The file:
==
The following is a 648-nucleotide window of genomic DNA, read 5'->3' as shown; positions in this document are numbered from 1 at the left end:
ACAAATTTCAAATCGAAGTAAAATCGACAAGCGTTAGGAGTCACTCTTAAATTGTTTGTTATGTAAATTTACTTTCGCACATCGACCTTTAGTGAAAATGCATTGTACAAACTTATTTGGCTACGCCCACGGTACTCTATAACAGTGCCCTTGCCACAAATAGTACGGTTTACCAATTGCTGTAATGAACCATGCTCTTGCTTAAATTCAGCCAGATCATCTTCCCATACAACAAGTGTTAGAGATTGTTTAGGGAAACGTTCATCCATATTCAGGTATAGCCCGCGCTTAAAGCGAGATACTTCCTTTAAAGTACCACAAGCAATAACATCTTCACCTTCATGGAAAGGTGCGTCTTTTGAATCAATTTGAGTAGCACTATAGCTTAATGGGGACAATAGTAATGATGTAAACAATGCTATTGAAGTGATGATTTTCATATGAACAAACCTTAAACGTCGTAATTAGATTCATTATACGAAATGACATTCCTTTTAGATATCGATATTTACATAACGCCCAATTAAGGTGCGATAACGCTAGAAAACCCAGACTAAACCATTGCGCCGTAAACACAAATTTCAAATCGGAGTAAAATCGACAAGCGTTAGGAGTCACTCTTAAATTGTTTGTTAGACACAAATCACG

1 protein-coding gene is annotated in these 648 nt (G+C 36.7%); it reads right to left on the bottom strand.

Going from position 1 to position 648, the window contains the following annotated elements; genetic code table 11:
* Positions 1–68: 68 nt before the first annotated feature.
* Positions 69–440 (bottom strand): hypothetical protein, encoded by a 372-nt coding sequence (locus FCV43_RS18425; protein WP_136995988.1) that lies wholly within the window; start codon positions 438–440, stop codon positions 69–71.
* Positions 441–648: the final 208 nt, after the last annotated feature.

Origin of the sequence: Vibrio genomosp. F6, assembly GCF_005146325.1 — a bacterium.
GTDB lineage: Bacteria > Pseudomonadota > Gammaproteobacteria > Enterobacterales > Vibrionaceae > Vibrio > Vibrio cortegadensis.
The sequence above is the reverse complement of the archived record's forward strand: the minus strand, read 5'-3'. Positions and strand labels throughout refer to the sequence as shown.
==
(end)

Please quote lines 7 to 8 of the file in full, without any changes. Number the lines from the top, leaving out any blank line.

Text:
* Positions 441–648: the final 208 nt, after the last annotated feature.

Origin of the sequence: Vibrio genomosp. F6, assembly GCF_005146325.1 — a bacterium.